Gadsden Purchase


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Gadsden Purchase

(gădz`dən), strip of land purchased (1853) by the United States from Mexico. The Treaty of Guadalupe Hidalgo (1848) had described the U.S.-Mexico boundary vaguely, and President Pierce wanted to insure U.S. possession of the Mesilla Valley near the Rio Grande—the most practicable route for a southern railroad to the Pacific. James GadsdenGadsden, James
, 1788–1858, American railroad promoter and diplomat, b. Charleston, S.C.; grandson of Christopher Gadsden. He served in the War of 1812, under Andrew Jackson against the Seminole, and, later, as commissioner to remove the Seminole to their reservation in
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 negotiated the purchase, and the U.S. Senate ratified (1854) it by a narrow margin. The area of c.30,000 sq mi (77,700 sq km), purchased for $10 million, now forms extreme S New Mexico and Arizona S of the Gila.

Bibliography

See P. N. Garber, The Gadsden Treaty (1923, repr. 1959); O. B. Faulk, Too Far North, Too Far South (1967).

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Gadsden Purchase

an area of about 77 000 sq. km (30 000 sq. miles) in present-day Arizona and New Mexico, bought by the US from Mexico for 10 million dollars in 1853. The purchase was negotiated by James Gadsden (1788--1858), US diplomat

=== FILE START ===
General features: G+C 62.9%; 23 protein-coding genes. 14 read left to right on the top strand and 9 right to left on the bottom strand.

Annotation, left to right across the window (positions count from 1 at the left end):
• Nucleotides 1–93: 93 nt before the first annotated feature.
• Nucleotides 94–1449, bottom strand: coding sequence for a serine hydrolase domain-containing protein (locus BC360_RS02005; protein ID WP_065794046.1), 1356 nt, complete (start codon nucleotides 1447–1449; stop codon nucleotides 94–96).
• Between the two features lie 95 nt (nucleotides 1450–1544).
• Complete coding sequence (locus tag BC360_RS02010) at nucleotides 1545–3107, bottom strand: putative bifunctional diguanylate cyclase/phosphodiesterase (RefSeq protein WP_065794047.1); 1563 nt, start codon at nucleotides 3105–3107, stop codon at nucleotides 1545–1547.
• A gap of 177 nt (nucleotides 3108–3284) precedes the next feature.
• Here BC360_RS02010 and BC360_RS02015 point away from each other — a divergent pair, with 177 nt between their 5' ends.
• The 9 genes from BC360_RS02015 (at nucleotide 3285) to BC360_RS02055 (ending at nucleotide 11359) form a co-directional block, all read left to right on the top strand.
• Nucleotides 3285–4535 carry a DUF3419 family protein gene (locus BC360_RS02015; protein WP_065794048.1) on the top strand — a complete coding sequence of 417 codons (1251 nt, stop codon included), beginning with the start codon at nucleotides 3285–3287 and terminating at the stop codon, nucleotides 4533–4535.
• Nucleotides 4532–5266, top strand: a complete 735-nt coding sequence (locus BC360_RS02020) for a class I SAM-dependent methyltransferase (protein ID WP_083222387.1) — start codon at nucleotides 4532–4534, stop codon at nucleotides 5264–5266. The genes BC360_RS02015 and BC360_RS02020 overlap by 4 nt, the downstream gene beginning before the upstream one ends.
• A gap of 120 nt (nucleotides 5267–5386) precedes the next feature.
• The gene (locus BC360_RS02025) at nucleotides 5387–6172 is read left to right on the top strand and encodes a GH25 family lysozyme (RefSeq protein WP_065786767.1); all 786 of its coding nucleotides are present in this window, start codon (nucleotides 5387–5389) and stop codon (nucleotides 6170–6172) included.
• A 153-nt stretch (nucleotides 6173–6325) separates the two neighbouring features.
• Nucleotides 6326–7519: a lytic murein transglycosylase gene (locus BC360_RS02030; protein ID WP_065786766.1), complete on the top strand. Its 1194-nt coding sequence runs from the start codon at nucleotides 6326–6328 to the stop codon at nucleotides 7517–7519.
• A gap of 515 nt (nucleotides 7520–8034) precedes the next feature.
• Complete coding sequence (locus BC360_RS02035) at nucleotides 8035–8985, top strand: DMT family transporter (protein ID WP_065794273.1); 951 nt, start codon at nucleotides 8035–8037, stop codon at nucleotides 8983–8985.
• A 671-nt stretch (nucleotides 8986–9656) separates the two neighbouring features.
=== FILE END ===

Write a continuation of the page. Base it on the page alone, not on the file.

Collins Discovery Encyclopedia, 1st edition © HarperCollins Publishers 2005
References in periodicals archive ?
To add to the excitement, 2004 also marks the 150th anniversary of the signing of the Gadsden Purchase Treaty.
Of significant interest to mineral collectors will be a large number of fine displays of the minerals from the Gadsden Purchase Territory.
IT WAS THE GADSDEN Purchase that settled the main boundaries of the United States of America (though Alaska was added in 1867).
In the 40 years following our Second War for Independence in 1812, the size of the country doubled--adding Florida at the expense of Spain, Texas through its fight for independence, the Oregon Country from Britain, and the Mexican Cession and Gadsden Purchase as a result of the Mexican War.
In fact, from the period before Texas was brought into the Union to 1848, the United States added 1.2 million square miles to its dominion, and in 1853 filled out part of Arizona with a $10 million deal known as the Gadsden Purchase. The Mexican War had concluded with President Polk paying for title to the conquered land--a sum that was no more than he had offered before the conflict began.
The Gadsden Purchase, negotiated by James Gadsden, U.S.
The date the Gadsden Purchase was celebrated here-November 16, 1854 is blazoned on the town square's kiosk.
In 1853, the Gadsden Purchase passed the region from Mexican to American hands.